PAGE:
A Class of our Own

January is usually a difficult month. In the North its cold, grey, wet and a sobering experience following the festive season. Having been in a more tropical climate in December I was finding adjusting back into a regular routine just that little bit more challenging.

Luckily my friend Julie had bought some tickets for a show – The Ruling Class – and offered me the chance to see it with her. Having not heard of the play before I was thinking I should do a little research as to what I’d signed up for. This intention became irrelevant upon reading the rest of Julie’s email invite – she’d managed to get tickets in Row B and the play’s star was James McAvoy. Very, very exciting.

Seeing him being interviewed on the Graham Norton show a couple of weeks before our performance, he was asked to demonstrate his ‘unicycling’ skills – since this was part of the show. I was even more intrigued.

Meeting up for some food (and of course Prosecco) beforehand, Julie and I contemplated the nature of the play itself – which I still didn’t know anything about other than what the title suggested. We were both rather excited – so much so we had to take a selfie in front of the poster hanging outside the theatre.

Row B at Trafalgar Studios means one step off the stage – literally. My eyes grew wide when I saw the cast would essentially be in touching distance.

What a show. Penned by Peter Barnes in 1968, it was also adapted into a film starring Peter O’Toole in 1972. It is a complete indictment of the ‘upper’ classes in British Society. Beginning with the bizarre and accidental death of the Earl of Gurney, it proceeds with the family’s battle to maintain control over his estate  and to contest the succession of his only surviving son – who just so happens to be a paranoid schizophrenic who believes he is God.

Intense performances, all delivered with such wit the laughter from the audience  keeps rolling even though the action becomes progressively uncomfortable. As the drama escalates the narrative becomes darker, but the laughs and innuendos continue to be sprinkled into the dialogue making the experience increasingly sinister. At points I found myself laughing more out of unease and, at moments, almost shock.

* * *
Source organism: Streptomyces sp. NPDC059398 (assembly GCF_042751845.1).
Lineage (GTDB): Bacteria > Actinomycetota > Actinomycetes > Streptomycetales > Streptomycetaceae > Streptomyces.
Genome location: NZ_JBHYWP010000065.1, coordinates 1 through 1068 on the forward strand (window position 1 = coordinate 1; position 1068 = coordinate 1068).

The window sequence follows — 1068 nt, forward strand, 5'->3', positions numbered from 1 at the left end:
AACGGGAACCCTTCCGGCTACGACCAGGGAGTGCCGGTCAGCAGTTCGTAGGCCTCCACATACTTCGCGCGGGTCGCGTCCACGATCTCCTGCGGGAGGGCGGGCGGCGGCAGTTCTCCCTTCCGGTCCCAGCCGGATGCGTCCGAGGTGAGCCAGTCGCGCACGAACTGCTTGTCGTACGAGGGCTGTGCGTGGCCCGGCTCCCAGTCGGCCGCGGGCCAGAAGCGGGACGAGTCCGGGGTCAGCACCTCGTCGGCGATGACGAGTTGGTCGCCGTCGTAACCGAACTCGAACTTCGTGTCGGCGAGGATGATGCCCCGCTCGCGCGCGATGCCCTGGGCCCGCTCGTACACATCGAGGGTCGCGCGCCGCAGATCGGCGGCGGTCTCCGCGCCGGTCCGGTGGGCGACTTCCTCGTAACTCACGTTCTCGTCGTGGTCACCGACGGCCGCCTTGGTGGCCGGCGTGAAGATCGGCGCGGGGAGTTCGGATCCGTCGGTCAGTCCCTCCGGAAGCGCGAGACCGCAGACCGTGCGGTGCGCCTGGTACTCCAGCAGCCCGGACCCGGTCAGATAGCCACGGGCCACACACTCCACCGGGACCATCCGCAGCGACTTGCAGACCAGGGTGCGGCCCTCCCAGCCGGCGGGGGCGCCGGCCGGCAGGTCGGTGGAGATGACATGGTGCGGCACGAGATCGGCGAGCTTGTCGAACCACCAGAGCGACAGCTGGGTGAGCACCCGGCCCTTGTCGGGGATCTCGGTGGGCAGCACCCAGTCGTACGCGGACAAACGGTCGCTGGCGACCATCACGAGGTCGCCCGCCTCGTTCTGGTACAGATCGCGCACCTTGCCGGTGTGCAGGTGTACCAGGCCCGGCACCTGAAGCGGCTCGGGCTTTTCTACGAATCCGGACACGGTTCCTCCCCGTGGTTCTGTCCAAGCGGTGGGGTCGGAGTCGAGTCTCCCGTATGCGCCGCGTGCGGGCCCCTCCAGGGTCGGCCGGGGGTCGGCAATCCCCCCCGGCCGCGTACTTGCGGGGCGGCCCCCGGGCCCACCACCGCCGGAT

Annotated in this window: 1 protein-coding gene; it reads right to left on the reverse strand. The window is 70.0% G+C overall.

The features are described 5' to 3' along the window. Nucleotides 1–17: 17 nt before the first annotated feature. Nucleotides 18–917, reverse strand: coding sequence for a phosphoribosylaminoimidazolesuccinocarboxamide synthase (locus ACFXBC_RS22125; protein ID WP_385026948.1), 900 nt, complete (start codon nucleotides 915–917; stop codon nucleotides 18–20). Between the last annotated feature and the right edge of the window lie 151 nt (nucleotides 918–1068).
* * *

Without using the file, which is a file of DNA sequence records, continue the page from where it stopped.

I would actually go and see it again. It feels really relevant  to our changing times where life seems to be lived in extremes and there is much fear in the air coupled with discontent with austerity and the uncertainty of a hotly contested upcoming general election.

Once the house lights were brought up, Julie and I found our way outside and sprung our evening’s master plan into action.  Exiting right by the stage door we made a beeline for it hoping to grab a chance of meeting the evening’s anti-hero.

Quite a crowd gathered (unsurprisingly) of which the ratio of women to men was literally 99% – 1%. The rest of the cast slowly exited to a sprinkle of underwhelming applause. Very quietly – the inner door opened and there was a collective sigh, McAvoy stepped out onto the pavement and the sigh escalated to soft squeals of delight as those towards the back of the queue caught sight of him.

A total gentleman, he greeted everyone, was chatty and friendly, made time for each request to sign something or take a picture. I was relieved to see he had a Sharpie in his hand – since all the pens Julie had with her refused to make a mark on my ticket.

Suddenly it was our turn. Upon hearing Julie’s Scottish accent, he asked where she was from. She answered Fort William and he continued to say that he had been hiking there recently. I can’t remember being able to articulate words other than ‘would you mind’ and ‘thank you’.

Star struck
Fellow Scot

Excited selfie
Signed ticket

After each getting something signed and having a picture taken, I walked across his path to get out of the way for the next fan – he grabbed my arm and said ‘Enjoy your evening’. To which I think I just mumbled some incoherent nonsense and carried on walking.

After about five steps up the pavement I just started jumping up and down, not quite believing what had just happened.Again, Julie and I had to selfie the moment. We also had to keep reassuring each other that this was real and not just some weirdly lucid shared dream.

It was a magical evening, spending time catching up with a friend, being riveted by quality theatre, topped of by getting touched by a movie star.

The Ruling Class runs through until April and tickets have been released at a stagger so get hold of some if you can. Well worth it. I’m going to try get my hands on a copy of the film next. And yes, the unicycling was indeed a sight to behold!

One thought on “A Class of our Own

  1. I am so incredibly jealous of your magnificent evening – though equally as happy that you had such an amazing time. And he went out of his way to wish you a good evening! Really wish I was there to be able to see, what sounded like, a really good show. Brilliant post and pics 🙂


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